> even the claim that "'unlines' is an inverse 
> operation to 'lines'" from the List module  is not true, as unlines
> (lines "a") -> "a\n" (see Appendix 2). So I
> use my own unlines' now!.

Yes. I've noticed this before. If only we had had QuickCheck when
designing the list module we might have picked more sensible properties.

> 5. This is connected to the CondTree structure. When I write a Cabl file
> like:
> ...
> library
>     extensions:         ForeignFunctionInterface
>     if flag(use_xft)
>         build-depends: X11-xft >= 0.2, utf8-string
>         extensions: ForeignFunctionInterface
> ...        
> the extension ForeignFunctionInterface in the conditional branch is
> superflous, as it is specified in any case,
> so the printer can simplify it to:      
> ...
> library
>     extensions:         ForeignFunctionInterface
>     if flag(use_xft)
>         build-depends: X11-xft >= 0.2, utf8-string
> ...        
> However the parse result for the two cabal files will differ. Now I gave
> up here, and  added a variable 
> simplifiedPrinting which disables the printer smartness for now.
> However, I hope someone can make 
> the parser smarter in this respect. 

I think it is better to stick to the syntax when pretty printing. If we
want to do semantic simplifications that should be done separately.

So should simplifiedPrinting be True or False? Currently it says:

-- | Recompile with false for regression testing
simplifiedPrinting :: Bool
simplifiedPrinting = False

> 6. If free text starts with a line with a dot, the dot must be in a new
> line.

Right. In future we're going to allow free text without the silly dot
stuff. I wonder how we'll handle things then.

> 7. Version tags have to be printed, which was not the case before
> (why?).

Actually that was on purpose. We must not print tags as they make no
sense at all. Tags are a crazy idea that doesn't work at all. Some old
packages use tags and there's not a lot we can do about that, but we
have to ignore them or we'll go insane.

So I cannot accept this bit of the patch. If you have another suggestion
I'm interested to hear. Perhaps we should ignore them when parsing too.
Would that work?

> 8. VersionRangeParens needs to be printed.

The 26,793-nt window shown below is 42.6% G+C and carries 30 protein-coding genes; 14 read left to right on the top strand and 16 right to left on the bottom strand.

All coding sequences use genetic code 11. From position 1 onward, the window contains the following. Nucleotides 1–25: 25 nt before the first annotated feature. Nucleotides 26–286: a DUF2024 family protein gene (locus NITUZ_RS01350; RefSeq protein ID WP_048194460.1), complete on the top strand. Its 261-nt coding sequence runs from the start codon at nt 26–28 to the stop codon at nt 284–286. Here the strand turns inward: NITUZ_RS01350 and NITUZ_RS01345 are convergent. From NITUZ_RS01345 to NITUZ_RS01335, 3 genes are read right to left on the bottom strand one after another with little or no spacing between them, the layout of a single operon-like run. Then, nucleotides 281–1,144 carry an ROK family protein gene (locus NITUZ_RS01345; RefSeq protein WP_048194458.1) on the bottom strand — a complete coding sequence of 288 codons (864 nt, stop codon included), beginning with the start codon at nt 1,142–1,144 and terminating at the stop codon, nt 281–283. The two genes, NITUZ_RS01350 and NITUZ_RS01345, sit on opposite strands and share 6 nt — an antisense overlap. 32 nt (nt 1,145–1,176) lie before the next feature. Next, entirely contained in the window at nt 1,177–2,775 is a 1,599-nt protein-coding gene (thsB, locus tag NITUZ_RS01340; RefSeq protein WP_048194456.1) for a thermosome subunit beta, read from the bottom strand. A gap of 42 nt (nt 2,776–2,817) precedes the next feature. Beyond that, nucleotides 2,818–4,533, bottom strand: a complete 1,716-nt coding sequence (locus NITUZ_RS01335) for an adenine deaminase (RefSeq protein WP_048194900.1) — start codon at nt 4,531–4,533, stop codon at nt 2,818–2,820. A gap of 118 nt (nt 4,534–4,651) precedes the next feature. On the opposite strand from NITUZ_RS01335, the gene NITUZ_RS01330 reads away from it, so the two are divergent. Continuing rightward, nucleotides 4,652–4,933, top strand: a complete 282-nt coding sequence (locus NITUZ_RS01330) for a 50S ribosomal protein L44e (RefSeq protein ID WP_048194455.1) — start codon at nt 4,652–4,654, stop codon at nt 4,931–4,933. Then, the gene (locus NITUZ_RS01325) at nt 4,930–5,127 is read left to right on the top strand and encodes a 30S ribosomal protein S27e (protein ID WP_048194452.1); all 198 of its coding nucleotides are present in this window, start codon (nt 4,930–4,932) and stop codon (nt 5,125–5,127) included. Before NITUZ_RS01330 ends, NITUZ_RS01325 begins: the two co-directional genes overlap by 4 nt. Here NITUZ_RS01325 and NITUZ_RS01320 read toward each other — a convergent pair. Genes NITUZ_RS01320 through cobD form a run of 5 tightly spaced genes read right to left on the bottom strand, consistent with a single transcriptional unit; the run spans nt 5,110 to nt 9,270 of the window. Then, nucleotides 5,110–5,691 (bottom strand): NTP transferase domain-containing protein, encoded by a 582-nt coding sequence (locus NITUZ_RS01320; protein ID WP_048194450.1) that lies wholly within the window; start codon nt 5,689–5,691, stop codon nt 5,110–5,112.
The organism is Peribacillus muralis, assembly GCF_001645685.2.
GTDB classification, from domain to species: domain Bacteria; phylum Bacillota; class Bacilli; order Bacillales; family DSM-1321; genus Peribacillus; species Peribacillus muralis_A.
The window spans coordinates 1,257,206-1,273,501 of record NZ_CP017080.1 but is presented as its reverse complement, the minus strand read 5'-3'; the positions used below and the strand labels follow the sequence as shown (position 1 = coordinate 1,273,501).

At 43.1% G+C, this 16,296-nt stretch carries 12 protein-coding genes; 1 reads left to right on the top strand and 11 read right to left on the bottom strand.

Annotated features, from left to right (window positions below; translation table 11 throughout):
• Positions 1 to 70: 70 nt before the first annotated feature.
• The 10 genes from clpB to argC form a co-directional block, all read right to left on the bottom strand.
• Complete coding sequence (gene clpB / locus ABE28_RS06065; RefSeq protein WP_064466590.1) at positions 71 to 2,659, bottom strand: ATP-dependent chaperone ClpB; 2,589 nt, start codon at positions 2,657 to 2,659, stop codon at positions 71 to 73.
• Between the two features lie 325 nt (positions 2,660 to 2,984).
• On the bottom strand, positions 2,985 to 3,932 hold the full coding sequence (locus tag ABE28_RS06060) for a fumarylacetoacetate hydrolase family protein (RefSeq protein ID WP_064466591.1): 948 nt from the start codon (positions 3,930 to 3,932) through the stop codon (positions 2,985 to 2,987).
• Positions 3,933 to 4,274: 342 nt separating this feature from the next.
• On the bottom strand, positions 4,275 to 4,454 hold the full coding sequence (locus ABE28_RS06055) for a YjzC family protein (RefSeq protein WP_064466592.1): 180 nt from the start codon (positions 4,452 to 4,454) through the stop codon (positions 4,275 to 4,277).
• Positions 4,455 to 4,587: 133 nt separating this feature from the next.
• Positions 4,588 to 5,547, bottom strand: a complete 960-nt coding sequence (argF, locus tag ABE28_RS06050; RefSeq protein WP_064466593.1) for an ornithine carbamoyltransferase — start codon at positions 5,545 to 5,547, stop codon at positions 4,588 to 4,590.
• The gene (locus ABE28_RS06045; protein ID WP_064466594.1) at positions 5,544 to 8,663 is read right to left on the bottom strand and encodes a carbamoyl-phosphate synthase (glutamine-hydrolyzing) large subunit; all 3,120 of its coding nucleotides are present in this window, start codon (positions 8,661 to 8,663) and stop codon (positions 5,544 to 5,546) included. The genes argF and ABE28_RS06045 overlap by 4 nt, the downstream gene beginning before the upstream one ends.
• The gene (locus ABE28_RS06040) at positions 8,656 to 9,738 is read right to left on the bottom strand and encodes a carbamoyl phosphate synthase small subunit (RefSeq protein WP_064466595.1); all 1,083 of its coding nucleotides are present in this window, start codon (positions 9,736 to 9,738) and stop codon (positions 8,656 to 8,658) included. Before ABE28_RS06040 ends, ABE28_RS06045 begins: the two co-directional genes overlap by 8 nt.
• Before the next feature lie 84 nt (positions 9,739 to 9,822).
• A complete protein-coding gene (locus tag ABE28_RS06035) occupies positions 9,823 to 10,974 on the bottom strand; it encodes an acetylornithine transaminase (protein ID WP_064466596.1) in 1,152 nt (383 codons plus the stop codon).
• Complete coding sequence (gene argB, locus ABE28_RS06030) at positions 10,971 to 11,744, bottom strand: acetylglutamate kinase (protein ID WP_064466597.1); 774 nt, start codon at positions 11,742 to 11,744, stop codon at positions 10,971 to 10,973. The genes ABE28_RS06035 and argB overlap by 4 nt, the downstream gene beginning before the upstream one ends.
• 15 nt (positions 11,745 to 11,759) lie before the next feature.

Fine. We already have functions to simplify version ranges if we need to
do that.

> 9. Compiler options have to be put in a canonical order after parsing,
> which is easy as CompilerFlavors do derive Ord. 

Why is this? Can we not preserve the order of the original cabal file?

Would you like to send in the test code as a patch, to add to the Cabal
testsuite? That way we can make sure the round-trip
parser/pretty-printer property remains true in future. Ideally we would
make the test program use the hackage tarball index and check all of

> PS. I have added a remark about the new test suite syntax below. 

> Appendix 3:
>  I find the test suite syntax problematic, for an exe I have to remeber
> the combination:

> test-suite foo
>     type: exitcode-stdio-1.0
>     main-is: main.hs

> , and for a module:

> test-suite bar
>     type: library-1.0
>     test-module: Bar

> So its the combination of exitcode-stdio- and main-is or library- and
> test-module which does the trick.
> Wouldn't it be easier to write something like:    

> test-suite foo
>     test-version: 1.0
>     main-is: main.hs
> , and for a module:
> test-suite bar
>     test-version: 1.0
>     test-module: Bar

You mean you want to make the test type implicit, depending on which
fields are specified? I think it's important to specify the test type
because there are not necessarily just two. There are two now but the
point of the design is to allow for test protocols that we have not yet
thought of, as we get more experience with the system. Those new
protocols may well reuse the same fields, so the fields used may not
uniquely determine the test type.

Note that the current Cabal code will remind you of the right fields,
depending on the test type that you specify. It also tells you which
test types there are.